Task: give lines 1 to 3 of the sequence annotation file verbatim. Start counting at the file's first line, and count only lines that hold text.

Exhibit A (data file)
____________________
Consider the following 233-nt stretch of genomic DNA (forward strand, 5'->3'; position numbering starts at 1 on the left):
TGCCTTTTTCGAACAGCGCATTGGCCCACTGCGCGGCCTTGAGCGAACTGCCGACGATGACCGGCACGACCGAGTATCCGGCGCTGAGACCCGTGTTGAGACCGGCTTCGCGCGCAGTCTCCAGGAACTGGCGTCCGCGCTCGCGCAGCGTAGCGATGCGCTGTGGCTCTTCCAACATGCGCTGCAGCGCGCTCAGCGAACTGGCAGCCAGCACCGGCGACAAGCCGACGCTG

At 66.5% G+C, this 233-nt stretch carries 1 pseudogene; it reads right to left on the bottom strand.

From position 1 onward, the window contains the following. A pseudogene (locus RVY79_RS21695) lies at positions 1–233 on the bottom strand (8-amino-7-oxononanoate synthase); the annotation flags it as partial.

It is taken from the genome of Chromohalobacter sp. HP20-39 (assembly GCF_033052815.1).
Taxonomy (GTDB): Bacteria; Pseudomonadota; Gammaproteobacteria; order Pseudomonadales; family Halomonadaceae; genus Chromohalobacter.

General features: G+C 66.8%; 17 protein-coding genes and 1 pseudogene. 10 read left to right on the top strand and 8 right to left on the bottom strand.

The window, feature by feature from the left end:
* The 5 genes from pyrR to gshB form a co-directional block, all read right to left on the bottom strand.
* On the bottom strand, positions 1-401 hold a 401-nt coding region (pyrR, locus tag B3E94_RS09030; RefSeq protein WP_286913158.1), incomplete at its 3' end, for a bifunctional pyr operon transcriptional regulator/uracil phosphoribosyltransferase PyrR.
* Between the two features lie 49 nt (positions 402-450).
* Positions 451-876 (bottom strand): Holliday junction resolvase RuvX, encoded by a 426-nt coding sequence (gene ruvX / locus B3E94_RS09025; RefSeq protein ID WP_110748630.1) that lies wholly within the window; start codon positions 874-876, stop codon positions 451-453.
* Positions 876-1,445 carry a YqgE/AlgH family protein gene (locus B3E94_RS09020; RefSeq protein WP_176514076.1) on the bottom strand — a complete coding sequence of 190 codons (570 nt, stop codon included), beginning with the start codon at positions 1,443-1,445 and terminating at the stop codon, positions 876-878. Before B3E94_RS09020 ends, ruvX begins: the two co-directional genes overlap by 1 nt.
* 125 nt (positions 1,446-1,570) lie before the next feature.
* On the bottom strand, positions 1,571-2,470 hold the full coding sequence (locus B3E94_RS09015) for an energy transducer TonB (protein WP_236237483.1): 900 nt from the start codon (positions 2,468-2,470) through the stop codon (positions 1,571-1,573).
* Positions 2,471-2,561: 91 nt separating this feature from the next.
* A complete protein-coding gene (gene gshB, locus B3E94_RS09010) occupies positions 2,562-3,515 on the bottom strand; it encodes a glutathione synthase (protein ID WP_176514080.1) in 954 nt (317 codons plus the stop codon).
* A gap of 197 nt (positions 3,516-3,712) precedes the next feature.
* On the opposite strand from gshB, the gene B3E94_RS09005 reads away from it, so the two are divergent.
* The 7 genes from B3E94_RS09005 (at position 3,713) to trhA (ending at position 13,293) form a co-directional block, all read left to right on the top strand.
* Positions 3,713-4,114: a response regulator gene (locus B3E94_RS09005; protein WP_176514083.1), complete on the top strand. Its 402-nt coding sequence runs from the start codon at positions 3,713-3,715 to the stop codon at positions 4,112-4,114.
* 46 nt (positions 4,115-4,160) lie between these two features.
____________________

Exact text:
Consider the following 233-nt stretch of genomic DNA (forward strand, 5'->3'; position numbering starts at 1 on the left):
TGCCTTTTTCGAACAGCGCATTGGCCCACTGCGCGGCCTTGAGCGAACTGCCGACGATGACCGGCACGACCGAGTATCCGGCGCTGAGACCCGTGTTGAGACCGGCTTCGCGCGCAGTCTCCAGGAACTGGCGTCCGCGCTCGCGCAGCGTAGCGATGCGCTGTGGCTCTTCCAACATGCGCTGCAGCGCGCTCAGCGAACTGGCAGCCAGCACCGGCGACAAGCCGACGCTG

At 66.5% G+C, this 233-nt stretch carries 1 pseudogene; it reads right to left on the bottom strand.